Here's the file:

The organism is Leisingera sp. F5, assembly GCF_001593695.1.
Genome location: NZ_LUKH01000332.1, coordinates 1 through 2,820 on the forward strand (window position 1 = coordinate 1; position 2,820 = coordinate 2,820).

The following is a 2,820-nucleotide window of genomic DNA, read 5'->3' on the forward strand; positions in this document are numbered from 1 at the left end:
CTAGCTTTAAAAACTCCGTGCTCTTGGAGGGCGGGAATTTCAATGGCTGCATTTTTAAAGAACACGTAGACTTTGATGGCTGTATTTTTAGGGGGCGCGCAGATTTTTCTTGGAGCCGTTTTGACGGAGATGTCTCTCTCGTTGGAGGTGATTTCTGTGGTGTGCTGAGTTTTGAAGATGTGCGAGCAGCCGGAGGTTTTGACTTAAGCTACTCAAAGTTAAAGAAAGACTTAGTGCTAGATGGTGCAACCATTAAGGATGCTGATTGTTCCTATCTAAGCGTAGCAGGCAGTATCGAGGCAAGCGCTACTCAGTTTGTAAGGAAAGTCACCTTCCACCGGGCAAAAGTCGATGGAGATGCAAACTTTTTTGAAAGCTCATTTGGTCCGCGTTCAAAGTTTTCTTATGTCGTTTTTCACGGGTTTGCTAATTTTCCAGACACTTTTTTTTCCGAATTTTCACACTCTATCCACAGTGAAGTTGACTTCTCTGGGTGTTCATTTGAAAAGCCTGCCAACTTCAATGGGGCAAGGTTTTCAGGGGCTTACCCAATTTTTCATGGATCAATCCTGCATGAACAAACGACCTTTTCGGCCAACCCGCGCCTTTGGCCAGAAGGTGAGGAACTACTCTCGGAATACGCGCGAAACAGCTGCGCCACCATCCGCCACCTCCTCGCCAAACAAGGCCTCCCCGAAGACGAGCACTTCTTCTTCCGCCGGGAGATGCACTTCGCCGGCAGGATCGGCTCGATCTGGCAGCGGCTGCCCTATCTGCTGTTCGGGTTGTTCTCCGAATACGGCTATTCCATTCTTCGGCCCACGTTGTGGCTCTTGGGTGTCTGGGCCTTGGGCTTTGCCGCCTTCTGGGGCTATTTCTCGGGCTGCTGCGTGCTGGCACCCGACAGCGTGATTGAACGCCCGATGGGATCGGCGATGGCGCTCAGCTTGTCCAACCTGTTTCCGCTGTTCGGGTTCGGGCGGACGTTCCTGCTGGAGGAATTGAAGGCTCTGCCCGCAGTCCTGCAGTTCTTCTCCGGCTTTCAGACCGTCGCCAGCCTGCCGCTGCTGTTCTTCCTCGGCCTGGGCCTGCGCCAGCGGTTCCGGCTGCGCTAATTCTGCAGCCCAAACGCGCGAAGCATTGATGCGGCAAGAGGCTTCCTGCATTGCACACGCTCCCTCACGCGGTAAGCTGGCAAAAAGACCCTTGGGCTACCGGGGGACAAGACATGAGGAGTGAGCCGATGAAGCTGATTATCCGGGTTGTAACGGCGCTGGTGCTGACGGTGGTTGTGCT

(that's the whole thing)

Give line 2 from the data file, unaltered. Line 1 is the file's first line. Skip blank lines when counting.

Genome location: NZ_LUKH01000332.1, coordinates 1 through 2,820 on the forward strand (window position 1 = coordinate 1; position 2,820 = coordinate 2,820).